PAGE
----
Sprague–Dawley rats were randomly divided into five groups (6 rats/group) and fasted for 24 h before the experiment. They were anesthetized by intraperitoneal injection of chloral hydrate (0.15 mL/100 g). Different doses (1 mg/kg, 6 mg/kg, and 12 mg/kg) of G15 were prepared with normal saline, and HP was the control. Then, the samples were injected into the femoral veins of rats. After 2 h, rats were fixed in a supine position and dissected. Next, blood was collected from the abdominal aorta by vacuum sampling. The contents of t-PA, u-PA, and PAI-1 in blood were determined with an enzyme-labelling instrument (Varioskan Flash 2.4; Thermo Fisher Scientific, Waltham, MA, USA), following the manufacturer’s instructions, and then t-PA/PAI-1 was calculated [25].

3.11. Statistical Analysis

Results were expressed as the means ± standard deviation. The experimental data were subjected to an analysis of variance for a completely random design, and three samples were prepared for assays of every attribute. Data processing was performed using JMP 10, ChemDraw, and Origin 8.

4. Conclusions

In summary, our results indicated that purified C. antiquata heparinoid with a molecular weight of 30.99 kDa is mainly composed of →4)-α-IdoA2S-(1→4)-α-GlcNS3S6S (or GlcNS6S)-(1→4)-β-GlcA -(1→4)-α-GlcNS6S (or GlcNAC)-(1→. C. antiquata heparinoid showed a potent anticoagulant effect, which prevented the thrombosis caused by blood coagulation. To the best of our knowledge, this is the first study on the fibrinolytic activity of marine heparin, and it demonstrates that the fibrinolytic activity of marine heparin is higher than that of mammalian heparin. Hence, C. antiquata heparinoid shows promise for use in developing an antithrombotic agent. Additionally, it could be a very interesting alternative to mammalian heparins, with high anticoagulant and fibrinolytic activity.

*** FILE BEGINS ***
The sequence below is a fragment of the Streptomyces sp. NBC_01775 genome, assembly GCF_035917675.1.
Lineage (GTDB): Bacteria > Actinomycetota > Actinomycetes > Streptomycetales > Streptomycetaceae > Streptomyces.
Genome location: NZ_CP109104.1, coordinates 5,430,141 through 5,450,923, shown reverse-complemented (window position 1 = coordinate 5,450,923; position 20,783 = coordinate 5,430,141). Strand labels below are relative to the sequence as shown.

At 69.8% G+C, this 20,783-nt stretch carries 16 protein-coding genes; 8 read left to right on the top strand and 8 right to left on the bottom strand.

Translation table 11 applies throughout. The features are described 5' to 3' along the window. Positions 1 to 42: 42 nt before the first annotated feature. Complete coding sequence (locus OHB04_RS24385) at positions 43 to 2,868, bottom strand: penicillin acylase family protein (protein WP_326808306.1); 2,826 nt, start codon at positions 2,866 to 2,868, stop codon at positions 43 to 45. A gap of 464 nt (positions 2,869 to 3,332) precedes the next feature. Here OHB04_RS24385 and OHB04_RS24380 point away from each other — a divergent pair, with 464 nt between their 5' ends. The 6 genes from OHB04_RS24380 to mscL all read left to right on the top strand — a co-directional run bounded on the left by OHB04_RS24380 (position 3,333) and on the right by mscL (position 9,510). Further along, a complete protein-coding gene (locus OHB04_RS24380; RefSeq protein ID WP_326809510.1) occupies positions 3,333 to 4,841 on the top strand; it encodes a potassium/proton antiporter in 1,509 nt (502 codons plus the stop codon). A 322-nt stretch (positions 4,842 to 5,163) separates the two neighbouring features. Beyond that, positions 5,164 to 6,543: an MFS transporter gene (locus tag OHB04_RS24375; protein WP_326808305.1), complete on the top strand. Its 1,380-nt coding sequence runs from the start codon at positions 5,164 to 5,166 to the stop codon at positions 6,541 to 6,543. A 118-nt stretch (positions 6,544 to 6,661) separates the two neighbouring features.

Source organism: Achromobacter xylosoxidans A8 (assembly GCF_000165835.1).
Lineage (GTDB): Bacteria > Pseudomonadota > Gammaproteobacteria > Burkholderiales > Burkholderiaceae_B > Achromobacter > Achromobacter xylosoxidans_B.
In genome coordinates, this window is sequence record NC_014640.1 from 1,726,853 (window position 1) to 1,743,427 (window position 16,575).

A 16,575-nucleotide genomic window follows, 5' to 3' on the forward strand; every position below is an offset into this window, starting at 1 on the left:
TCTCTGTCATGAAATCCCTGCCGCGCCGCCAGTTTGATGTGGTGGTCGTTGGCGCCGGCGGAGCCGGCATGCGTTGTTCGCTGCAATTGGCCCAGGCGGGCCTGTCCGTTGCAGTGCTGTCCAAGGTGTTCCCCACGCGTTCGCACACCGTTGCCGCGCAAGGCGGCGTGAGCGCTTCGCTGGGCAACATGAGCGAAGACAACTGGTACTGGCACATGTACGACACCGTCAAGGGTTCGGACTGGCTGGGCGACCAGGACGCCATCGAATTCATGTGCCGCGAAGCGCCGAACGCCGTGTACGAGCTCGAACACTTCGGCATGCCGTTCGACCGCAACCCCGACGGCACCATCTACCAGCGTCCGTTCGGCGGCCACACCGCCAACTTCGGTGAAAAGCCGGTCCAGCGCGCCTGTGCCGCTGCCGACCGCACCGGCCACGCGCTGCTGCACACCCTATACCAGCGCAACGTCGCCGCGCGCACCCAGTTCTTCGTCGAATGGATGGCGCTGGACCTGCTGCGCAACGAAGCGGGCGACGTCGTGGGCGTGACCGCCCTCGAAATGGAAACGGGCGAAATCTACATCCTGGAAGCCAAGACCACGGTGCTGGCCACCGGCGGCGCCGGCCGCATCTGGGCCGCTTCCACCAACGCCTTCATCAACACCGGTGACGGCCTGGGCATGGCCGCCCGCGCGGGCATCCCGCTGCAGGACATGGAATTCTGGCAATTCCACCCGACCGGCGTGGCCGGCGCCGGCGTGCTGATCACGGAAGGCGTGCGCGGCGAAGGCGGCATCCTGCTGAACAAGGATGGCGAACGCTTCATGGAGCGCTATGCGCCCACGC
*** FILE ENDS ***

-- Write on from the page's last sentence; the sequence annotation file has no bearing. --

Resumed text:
Author Contributions

Z.D. was responsible for the heparin purification, structural elucidation, and bioassay; Z.D. prepared the paper; X.J., J.C. (Jing Chen) critically revised the manuscript; J.C. (JianPing Chen), S.Z. (SiYi Zhou), X.L. and X.C. contributed to the bioassay; S.Z. (SaiYi Zhong) designed the work and gave final approval of the version published; S.Z. (SaiYi Zhong) and P.H. provide economic support during the experiment. All authors have read and agreed to the published version of the manuscript.